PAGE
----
Functional Carbon Surfaces for Stable Sodium-Ion SEI Formation

Tuesday, 3 October 2017
Prince George's Exhibit Hall D/E (Gaylord National Resort and Convention Center)
S. E. Lee and M. H. Tang (Drexel University)
Sodium-ion batteries offer a low-cost and earth-abundant alternative to lithium-ion batteries. While strides have been made in improving electrode materials to enable higher charge capacities and transfer rates, the lifetime of sodium-ion batteries still poses a hurdle to their commercial success. The unstable formation of a surface-electrode interphase (SEI) is one of the leading causes of irreversible capacity losses. While the SEI has been studied extensively in lithium-ion batteries, only limited knowledge exists about SEI growth sodium systems.

This study sets out to determine the role of carbon-surface chemistry in forming a stable, passivating sodium SEI. While many factors play a role in SEI formation, the SEI is inherently a surface reaction. Surface groups may either act as catalytic sites, controlling selectivity for specific electrolyte reduction reactions, or as nucleation sites to promote the precipitation and adhesion of insoluble decomposition products. Carbon surface groups are well-known to modify catalytic activity in a range of applications4,5, but their effects on the sodium SEI are unknown. Prior work shows that different decomposition products result at different carbon morphologies in lithium-ion batteries.1,2 It has also been observed that increasing the degree of graphitization in pyrolytic carbon through high temperature CO2 treatment decreases the rate of electrolyte decomposition.3

Our approach uses carbon thin films to target only surface interactions. Isolating surface from bulk properties is ideal because bulk properties often have to be engineered to meet a wide variety of system requirements such as conductivity, charge capacity, rate capability and solid electrode potential. Applying a surface treatment that does not impact these properties enables learnings of the study to be applied more readily. The use of a thin film also simplifies analysis of interfacial phenomena by removing the impact of bulk properties like excess intercalation capacity and the porosity. Finally, the thin film does not require polymeric binders, reducing the risk of additional side reactions which produce competing degradation products and inaccurate calculations of parasitic current.

Thin carbon films are made by spin-coating photoresist onto a substrate and pyrolysis under inert conditions in a tube furnace. Varying the duration and temperature during pyrolysis can change the degree of carbon graphitization6,7. The use of photoresist also enables film thickness and geometry to be easily controlled. Functional groups on the surface of the carbon film are modified after pyrolysis through high temperature treatment, in the presence of gases such as O2, H2, and CO2. We have demonstrated this thin film synthetic method through the optimization of spin coating and pyrolysis parameters.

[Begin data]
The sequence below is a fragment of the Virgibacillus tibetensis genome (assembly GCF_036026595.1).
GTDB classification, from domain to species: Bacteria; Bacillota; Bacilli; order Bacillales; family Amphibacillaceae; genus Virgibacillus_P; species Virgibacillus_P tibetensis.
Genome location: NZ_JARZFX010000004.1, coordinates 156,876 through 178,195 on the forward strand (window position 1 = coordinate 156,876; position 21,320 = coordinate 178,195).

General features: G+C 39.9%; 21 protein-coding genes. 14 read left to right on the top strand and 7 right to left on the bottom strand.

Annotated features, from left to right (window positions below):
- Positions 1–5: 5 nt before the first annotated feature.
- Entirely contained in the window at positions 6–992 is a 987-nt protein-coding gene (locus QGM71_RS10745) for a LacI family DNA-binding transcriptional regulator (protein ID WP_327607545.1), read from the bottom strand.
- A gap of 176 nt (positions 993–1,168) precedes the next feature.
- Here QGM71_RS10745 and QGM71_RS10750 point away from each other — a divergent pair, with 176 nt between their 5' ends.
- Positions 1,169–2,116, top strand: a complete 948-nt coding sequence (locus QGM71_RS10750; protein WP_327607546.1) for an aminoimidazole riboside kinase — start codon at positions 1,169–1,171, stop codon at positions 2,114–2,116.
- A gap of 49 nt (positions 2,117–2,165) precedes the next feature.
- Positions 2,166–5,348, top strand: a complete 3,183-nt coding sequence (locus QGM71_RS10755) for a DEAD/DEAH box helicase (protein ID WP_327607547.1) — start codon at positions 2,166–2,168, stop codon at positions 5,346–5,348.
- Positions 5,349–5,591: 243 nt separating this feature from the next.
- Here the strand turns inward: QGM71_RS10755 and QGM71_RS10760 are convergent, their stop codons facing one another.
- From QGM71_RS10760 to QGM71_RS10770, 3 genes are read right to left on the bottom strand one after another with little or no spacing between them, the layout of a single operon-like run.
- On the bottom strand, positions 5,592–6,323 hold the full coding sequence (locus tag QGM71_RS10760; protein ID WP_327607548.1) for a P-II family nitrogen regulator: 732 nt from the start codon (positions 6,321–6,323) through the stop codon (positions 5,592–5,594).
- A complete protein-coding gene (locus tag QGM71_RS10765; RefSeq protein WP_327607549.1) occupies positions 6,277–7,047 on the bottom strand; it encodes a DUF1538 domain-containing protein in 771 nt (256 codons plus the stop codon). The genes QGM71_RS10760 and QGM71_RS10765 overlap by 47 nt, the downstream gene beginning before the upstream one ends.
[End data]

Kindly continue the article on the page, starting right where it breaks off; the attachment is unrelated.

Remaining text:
Electrochemical performance of films is evaluated in a 3-electrode cell, using cyclic voltammetry(CV) and chronoamperometry to form SEI layers. We have shown that these films are electrochemically active and that films formed under different conditions yield different electrochemical behavior. Figure 1 compares the CV scans of two films. Sample A shows reversible sodium intercalation near 0.1V vs. Na/Na+ and a peak for electrolyte reduction below 0.8V, while sample B does not exhibit this reversible intercalation behavior. Electrochemical results are correlated with ex-situ measurements of surface chemistry and morphology obtained using X-ray photoelectron spectroscopy (XPS) and scanning electron microscopy (SEM) to relate performance to electrode properties. By modifying the surface groups on carbon film this work will determine the specific interactions that are favorable for SEI formation in sodium-ion batteries.

Figure 1. Effect of carbon film synthetic conditions on cyclic voltammetry in 1M NaClO4 in PC, 2 mV/s. In addition to SEI formation, Sample A shows reversible sodium intercalation.

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2. E. Peled, D. Golodnitsky, A. Ulus, and V. Yufit, Electrochim. Acta, 50, 391–395 (2004).

3. S. F. Lux, E. Pollak, U. Boesenberg, T. Richardson, and R. Kostecki, Electrochem. commun., 46, 5–8 (2014).

4. K. Gong, F. Du, Z. Xia, M. Durstock, and L. Dai, Science (80-. )., 323, 760–764 (2009)

5. C. E. Banks, T. J. Davies, G. G. Wildgoose, and R. G. Compton, Chem. Commun. (Camb)., 829–841 (2005)

6. J. Kim, X. Song, K. Kinoshita, M. Madou, and B. White, J. Electrochem. Soc., 145, 2314–2319 (1998)

7. R. Kostecki et al., Thin Solid Films, 396, 36–43 (2001).